For those of you trying gardening for the first time, it is important to know what zone you live in. Growing up in the western state of Montana, it was known that the winters were long and the growing season was short. Gardening, was at best, a summer past time that kept rural kids busy when school was out! When I moved to Wisconsin it was mentioned to me that you planted potatoes on Good Friday. Well, in Montana, snow can be 6 inches deep on that day, so how on earth do you plant a potato? Key word in the gardening world: ZONE! Southern Wisconsin and Central Montana are two different zones!
In the northern regions, the winters are cold which means gardening goes into hibernation till the first sign of spring. The southwest, south, and southeast regions do a little more hibernating when the summer heat becomes too intense in these areas. Gardening is year round in these regions even though wintertime lows can be pretty cold and frost warnings are possible. Having a complete understanding of your zone will help you in determining what to plant and when to plant. Locate your zone on a plant zoning map( USDA Plant Hardiness Zone Map is the standard) and research your average last frost date and your average first frost date. This way you will know when to start your seeds indoors and when to cover your plants outdoors.
Other factors to consider that affect individual growth of plants are soil, moisture, humidity and wind. In the Eco Garden system gardening can start earlier and end later due to the fact that consistent moisture and temperature can be sustained and the ability to cover when needed is convenient. The food grade plastic insulates the soil to maintain consistencies in soil temperature and the reservoir below keeps water at a use when needed basis. This type of garden works well in all zones due to easy maintenance and its ability to with stand what Mother Nature throws at it. With a built in overflow valve, too much water is drained out, and if more water is needed than it can be added. You add the soil of your choice which eliminates the guess factor of soil testing. Sometimes ground soil can require testing to determine what is missing and what is in excess. The Eco garden system can be set up in any area that gets at least 6 to 8 hours of sun. Once it is filled with water and soil, it’s weight keeps the unit level, even in high winds.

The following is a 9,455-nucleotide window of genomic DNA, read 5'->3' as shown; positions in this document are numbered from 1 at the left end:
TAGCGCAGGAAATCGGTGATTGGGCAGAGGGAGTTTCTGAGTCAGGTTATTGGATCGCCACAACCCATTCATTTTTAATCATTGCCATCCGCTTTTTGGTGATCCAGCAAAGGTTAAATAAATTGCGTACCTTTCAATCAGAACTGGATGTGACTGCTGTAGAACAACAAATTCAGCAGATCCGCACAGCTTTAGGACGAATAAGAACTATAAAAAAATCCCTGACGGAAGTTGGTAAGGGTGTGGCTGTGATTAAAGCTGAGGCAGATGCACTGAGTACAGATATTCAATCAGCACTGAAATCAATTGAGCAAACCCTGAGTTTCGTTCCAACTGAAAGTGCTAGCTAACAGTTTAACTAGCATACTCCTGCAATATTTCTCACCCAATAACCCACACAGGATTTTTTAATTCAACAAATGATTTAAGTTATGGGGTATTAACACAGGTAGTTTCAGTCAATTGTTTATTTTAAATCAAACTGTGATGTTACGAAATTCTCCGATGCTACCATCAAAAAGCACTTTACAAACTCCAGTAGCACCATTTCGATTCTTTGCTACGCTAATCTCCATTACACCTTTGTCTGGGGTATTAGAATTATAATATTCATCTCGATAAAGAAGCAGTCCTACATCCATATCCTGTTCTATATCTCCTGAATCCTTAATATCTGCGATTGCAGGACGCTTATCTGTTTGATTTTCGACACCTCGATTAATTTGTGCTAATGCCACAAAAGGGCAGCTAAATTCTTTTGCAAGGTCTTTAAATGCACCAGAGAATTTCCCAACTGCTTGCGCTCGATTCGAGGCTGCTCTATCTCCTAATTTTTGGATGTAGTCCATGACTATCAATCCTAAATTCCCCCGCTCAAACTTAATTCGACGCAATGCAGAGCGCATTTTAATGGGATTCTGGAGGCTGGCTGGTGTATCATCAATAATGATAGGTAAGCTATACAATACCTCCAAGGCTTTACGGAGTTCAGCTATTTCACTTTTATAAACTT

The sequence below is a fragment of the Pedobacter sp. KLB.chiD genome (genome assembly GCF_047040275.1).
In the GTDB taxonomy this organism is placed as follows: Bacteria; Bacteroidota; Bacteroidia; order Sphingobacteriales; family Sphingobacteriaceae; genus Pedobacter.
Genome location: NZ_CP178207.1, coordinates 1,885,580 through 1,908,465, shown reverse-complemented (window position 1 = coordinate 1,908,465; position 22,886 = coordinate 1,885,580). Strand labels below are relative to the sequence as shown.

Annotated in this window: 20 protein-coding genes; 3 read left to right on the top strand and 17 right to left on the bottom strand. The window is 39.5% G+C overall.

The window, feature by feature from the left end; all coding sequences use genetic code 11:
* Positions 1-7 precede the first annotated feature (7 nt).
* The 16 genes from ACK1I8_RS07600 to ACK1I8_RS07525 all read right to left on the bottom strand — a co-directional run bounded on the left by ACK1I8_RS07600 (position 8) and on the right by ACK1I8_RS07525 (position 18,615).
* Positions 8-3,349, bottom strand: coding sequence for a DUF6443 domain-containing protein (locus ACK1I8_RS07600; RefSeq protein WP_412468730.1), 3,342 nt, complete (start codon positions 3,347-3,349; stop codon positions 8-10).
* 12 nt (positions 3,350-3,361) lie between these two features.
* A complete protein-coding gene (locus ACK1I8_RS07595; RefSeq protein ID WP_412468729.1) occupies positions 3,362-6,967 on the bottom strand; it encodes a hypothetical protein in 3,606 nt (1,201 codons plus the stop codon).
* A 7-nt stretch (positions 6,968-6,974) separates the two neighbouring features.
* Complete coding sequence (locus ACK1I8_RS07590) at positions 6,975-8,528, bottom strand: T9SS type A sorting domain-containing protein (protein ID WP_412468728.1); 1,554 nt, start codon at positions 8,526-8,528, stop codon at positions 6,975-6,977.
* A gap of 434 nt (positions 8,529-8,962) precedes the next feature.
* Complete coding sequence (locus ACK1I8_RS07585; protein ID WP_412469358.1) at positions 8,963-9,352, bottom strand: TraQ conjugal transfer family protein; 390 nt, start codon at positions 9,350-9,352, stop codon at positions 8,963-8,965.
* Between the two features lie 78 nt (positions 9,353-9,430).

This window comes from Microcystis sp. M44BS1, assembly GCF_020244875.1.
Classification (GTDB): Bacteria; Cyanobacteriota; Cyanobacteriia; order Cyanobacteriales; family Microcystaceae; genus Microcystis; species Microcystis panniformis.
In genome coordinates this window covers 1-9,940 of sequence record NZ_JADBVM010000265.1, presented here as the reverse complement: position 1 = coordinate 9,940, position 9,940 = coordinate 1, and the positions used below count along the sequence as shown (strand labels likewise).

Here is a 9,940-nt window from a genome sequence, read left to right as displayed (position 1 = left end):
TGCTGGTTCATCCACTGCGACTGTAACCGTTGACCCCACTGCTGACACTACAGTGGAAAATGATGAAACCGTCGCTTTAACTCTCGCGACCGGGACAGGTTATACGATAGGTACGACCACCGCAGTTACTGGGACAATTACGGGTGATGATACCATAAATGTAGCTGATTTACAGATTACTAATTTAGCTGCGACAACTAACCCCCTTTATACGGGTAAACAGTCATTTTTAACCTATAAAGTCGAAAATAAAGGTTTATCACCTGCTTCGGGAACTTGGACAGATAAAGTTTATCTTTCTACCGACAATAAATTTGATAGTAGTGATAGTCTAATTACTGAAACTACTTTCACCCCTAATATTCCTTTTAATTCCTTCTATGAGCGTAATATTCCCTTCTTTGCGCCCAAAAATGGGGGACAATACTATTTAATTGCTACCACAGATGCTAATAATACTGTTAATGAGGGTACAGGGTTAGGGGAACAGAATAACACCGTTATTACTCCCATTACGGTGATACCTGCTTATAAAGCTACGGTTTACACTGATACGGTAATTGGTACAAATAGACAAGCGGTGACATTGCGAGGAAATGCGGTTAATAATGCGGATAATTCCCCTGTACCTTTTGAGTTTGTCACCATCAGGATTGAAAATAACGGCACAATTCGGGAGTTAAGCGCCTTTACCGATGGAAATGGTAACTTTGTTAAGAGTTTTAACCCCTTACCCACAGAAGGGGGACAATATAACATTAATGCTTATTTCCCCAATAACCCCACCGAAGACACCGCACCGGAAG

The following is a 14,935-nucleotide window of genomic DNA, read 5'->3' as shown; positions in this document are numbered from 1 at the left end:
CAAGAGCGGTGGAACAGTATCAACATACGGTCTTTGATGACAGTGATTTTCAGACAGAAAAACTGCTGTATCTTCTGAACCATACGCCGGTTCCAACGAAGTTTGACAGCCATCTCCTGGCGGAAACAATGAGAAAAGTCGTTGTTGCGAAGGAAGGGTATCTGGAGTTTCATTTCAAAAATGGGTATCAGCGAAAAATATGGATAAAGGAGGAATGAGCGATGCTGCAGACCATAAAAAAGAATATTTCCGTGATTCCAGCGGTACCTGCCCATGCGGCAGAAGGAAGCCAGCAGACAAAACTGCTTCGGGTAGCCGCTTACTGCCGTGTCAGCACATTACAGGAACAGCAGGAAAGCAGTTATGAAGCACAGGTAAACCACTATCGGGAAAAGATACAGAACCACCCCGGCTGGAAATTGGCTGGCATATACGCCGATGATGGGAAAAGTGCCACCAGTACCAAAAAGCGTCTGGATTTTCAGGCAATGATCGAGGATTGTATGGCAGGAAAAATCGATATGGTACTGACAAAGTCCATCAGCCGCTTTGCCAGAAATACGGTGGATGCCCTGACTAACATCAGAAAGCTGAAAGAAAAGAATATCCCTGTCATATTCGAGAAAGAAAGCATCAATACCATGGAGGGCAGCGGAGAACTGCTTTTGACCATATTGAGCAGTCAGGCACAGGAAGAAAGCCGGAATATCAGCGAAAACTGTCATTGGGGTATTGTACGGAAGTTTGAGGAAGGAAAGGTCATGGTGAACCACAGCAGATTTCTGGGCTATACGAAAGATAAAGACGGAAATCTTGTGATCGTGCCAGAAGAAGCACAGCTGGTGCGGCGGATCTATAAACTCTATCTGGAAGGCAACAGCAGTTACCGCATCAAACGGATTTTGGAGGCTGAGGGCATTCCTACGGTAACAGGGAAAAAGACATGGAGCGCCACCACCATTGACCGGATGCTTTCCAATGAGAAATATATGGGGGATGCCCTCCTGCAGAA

Gone are those days of old! Winter temperatures are not as cold as they used be and spring plantings can be earlier and earlier. There are 13 planting zones in North America with zone 12 and 13 added just recently in 2012. The last two zones that were added indicate a warming trend during wintertime. Zones have shifted northward changing certain areas to a higher zone. The higher the zone number, the warmer your average low temperature is during the winter months. Southern Wisconsin was in zone 4b in the previous map but is now zone 5a.
When looking at the map it still remains the same, the western and Midwestern winters offer an icy chill! Here in zone 5a, regardless of snow, rain, or shine, every Good Friday the potatoes are planted!